New grandstand to complement Preston Lions FC in National Second Tier push

As announced by Football Australia, 26 clubs had progressed to the Request for Proposal (RFP) phase of the National Second Tier competition.

The RFP phase will involve the distribution of comprehensive Bid Documents to the shortlisted clubs, including an information memorandum, NST related data, financial forecasts, key terms of a Club Participation Agreement, and draft transaction documents.

This phase will be conducted confidentially, running from May to July 2023.

One of the clubs that have progressed through to this stage, and one considered to be one of the premium clubs outside of the A-League, is Preston Lions FC.

Preston’s President, David Cvetkovski, is confident that the National Second Tier will be good for Australian football and doesn’t foresee too many issues in regards to the cost of transition to a professional league for his own club.

“We have five key revenue pillars for Preston that I believe every club should have,” he said.

“You need to be strong in the key pillars of sponsorship, gameday (ticketing, food + drink), merchandise, membership and events.

“When you put the five elements together, they are five critical revenue streams for every club in the world, regardless of scale.

“If we get that right, we will succeed.”

Preston average some of the largest crowds in the NPL at their home of BT Connor Reserve, outdrawing some A-League teams on a consistent basis.

Cvetkovski highlighted facility upgrades and the relationship the club has with the local council as important measures for clubs hoping to transition into a National Second Division.

“We are constantly in touch with council, we have an incredible relationship with the City of Darebin and they are aware of our aspirations,” he said.

“We’ve strategically put a lot of work into the facility in the last few years, resurfacing, drainage and lighting and we recently announced two weeks ago our plans to build a new grandstand on the far side.

“Our aim is to have a boutique inner city stadium capable of comfortably sitting 5,000 people as required over time. We are a club with aspirations for our community and supporters, as we continue to navigate our own Preston journey,” he said.

The grandstand, to be located on the western side of BT Connor Reserve, looms as a key ingredient to cater for Preston’s ever-growing fanbase.

The design process is in an ongoing discussion, but Cvetkovski is excited at the prospect of being a destination club in years to come.

“This is an exciting project that will be done over multiple stages, with our own Preston people leading the way,” he said.

“As a starting point, we’d like to at least put the concreting down so people have a place to stand or sit that isn’t on mud, especially on a cold or wet night.

“We need to be a club that provides a premium venue that can comfortably hold around 5,000 plus people regularly.

“Our ultimate goal is to build a welcoming and inclusive ground that allows more people to be undercover or have readily available resources.”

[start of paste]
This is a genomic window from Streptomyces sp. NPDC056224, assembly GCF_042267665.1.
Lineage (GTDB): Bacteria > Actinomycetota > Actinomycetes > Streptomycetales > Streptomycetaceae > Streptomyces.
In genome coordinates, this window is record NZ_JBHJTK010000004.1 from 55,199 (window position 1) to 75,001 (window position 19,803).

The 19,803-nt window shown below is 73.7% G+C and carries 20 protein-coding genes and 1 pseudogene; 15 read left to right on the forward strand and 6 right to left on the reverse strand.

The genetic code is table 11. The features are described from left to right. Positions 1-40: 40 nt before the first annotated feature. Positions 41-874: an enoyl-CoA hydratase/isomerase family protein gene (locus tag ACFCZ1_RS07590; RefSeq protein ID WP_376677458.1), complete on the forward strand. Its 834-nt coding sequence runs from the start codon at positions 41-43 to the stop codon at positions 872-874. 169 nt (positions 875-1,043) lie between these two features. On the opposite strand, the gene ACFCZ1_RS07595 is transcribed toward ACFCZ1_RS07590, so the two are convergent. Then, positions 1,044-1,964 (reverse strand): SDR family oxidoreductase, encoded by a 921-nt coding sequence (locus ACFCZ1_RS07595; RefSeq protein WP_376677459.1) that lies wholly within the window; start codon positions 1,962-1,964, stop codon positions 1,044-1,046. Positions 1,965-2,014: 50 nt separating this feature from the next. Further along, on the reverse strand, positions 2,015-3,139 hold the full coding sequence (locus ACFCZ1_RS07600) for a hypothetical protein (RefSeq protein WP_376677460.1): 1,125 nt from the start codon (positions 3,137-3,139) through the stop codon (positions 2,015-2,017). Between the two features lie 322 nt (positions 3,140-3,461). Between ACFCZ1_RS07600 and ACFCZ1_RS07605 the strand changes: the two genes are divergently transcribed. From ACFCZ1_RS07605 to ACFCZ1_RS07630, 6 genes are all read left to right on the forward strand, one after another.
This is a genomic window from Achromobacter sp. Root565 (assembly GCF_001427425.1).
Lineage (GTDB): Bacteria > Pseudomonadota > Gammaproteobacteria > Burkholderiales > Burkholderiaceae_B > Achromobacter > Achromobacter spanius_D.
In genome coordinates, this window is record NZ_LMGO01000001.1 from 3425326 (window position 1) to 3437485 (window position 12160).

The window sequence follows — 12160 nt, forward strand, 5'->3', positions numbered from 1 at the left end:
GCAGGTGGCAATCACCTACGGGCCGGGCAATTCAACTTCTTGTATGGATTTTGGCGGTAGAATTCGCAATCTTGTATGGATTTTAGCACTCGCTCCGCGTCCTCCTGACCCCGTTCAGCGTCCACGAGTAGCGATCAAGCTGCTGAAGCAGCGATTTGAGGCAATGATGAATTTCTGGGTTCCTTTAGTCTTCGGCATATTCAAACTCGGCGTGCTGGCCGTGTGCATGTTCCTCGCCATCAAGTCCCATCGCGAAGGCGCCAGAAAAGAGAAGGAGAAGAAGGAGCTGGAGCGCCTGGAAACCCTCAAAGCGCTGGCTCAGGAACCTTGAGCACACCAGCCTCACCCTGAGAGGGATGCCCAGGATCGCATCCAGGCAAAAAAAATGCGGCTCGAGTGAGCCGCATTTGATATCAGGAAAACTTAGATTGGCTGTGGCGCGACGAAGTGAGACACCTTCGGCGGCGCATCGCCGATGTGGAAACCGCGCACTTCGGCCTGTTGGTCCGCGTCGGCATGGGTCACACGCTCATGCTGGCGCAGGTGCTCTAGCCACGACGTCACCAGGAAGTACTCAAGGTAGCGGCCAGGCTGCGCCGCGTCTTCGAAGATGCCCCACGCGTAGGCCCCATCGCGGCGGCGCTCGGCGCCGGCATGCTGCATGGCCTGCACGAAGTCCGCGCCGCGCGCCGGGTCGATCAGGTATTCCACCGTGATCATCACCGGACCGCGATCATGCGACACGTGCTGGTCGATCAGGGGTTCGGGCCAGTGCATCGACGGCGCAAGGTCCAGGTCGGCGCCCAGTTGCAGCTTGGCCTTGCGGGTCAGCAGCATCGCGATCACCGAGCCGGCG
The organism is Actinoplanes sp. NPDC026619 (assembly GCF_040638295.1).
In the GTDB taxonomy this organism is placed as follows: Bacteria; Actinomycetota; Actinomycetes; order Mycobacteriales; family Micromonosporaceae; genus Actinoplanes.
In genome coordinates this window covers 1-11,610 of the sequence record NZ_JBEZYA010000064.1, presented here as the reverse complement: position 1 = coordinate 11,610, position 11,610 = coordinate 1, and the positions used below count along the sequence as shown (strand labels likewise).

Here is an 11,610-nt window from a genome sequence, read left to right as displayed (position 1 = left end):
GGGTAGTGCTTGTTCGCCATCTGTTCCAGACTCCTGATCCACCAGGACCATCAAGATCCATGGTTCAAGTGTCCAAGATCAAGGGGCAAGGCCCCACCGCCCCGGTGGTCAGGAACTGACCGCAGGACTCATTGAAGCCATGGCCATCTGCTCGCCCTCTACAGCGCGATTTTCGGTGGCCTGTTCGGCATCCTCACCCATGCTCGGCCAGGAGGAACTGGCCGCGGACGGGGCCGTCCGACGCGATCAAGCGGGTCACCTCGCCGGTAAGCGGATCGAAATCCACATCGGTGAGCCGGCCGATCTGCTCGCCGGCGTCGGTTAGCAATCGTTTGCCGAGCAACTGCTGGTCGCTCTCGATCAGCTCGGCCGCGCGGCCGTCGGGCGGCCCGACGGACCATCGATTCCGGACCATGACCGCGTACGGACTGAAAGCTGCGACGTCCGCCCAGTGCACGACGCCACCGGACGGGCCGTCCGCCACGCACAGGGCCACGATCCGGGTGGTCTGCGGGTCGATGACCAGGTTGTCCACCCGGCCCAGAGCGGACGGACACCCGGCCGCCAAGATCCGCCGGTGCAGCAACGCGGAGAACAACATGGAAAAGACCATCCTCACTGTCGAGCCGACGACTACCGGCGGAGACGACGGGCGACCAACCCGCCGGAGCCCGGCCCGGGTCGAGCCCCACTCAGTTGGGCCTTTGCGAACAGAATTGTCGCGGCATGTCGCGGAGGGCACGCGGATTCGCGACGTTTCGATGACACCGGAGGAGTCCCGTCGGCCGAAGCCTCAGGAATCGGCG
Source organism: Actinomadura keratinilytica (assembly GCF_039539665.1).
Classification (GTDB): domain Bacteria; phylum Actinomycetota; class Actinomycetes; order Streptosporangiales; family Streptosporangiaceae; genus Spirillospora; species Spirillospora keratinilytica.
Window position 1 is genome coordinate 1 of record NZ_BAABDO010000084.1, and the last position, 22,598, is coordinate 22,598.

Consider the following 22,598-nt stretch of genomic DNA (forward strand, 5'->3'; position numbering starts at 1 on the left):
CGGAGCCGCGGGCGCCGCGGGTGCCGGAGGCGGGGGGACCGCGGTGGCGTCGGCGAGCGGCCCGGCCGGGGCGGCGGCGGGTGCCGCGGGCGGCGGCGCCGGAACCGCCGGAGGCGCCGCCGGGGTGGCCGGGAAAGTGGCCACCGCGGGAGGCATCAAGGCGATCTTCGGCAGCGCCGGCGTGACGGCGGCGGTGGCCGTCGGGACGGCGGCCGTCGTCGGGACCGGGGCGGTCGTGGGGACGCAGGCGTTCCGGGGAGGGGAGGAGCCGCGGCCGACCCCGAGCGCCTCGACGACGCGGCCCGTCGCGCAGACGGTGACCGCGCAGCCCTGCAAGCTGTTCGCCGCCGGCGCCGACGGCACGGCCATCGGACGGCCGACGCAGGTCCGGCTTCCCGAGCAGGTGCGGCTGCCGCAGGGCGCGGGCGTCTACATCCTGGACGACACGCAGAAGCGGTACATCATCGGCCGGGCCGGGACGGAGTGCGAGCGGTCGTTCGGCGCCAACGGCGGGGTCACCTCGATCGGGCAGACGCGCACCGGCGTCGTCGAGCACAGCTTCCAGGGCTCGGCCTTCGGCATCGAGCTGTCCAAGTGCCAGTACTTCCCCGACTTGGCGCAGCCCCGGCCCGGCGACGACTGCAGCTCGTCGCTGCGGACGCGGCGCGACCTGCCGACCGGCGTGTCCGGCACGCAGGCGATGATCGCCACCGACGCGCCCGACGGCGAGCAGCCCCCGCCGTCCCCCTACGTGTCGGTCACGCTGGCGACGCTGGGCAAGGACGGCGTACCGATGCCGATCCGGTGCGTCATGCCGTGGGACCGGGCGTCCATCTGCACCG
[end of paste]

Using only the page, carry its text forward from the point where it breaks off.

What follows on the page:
Hypothetically, Cvetkovski knows the importance of assigning improved clear roles for his team of executives and advisors (alongside players who would be on professional contracts), if they were to be selected for the second division.

“I think for this to work properly we are going to need to articulate specific roles, for example, everything from a general manger, a sponsorship manager, a marketing manager etc.,” he said.

Cvetkovski was insistent that despite his club doing quite well quite on a number of fronts, it was of upmost importance that all clubs selected in a national second division will need to contribute effectively in their own way.

“The key to this division is we need 12-14 clubs to bring something strong and contribute – so every club can be successful,” he said.

“It’s no use if four or five clubs to become powerhouses in this league and beat everyone else, it’s about our game creating a competitive division, a thriving football ecosystem, with good rivalries, in a way which is economically viable for all the teams.

“We can’t get to the point where the FA needs to prop up these teams like what we see in in other codes, they have to be strong.”

Secure sponsorships to offset costs at a league level will be fundamental to the health of the National Second Tier. Cvetkovski was looking forward to see how that would eventuate through the governing body.

“Commercial arrangements will be critical, it’s another other element that will need to be factored in (which I’m sure the FA is working on) – we obviously don’t know too much about the commercial arrangements which will come in due course,” he said.

“We’ve been in all the meetings from day dot – as we were early members of the AAFC and have continued to participate in conversations with the FA. The FA did a really good roll out last year and gave us a lot of clarity at that time as to what would be involved.

“In those early discussions, we were all made aware of the astute modelling that was being considered such as travel, flights, corporate sponsors across the league and it will be interesting to see how that turns out.”

While increased financial costs will need to be offset for a national second division, Cvetkovski highlighted attitudes of the aspiring clubs would be critical to the success of the new tier.

“We want football to prosper, we need to work together to create healthy rivalries and a football ecosystem that is sustainable longer term,” he said.

“These aspiring clubs, like South Melbourne for example, are big clubs and we need them, we need the healthy rivalry. All clubs will need to make a contribution and bring something to the table so we can all be successful.

“I want to see 8,000 – 10,000 people at BT Connor when we host South Melbourne, I want to see 2000-3000 of our NSW based supporters attend games in Sydney and Wollongong, that’s beautiful, that’s football, that’s our aspiration.”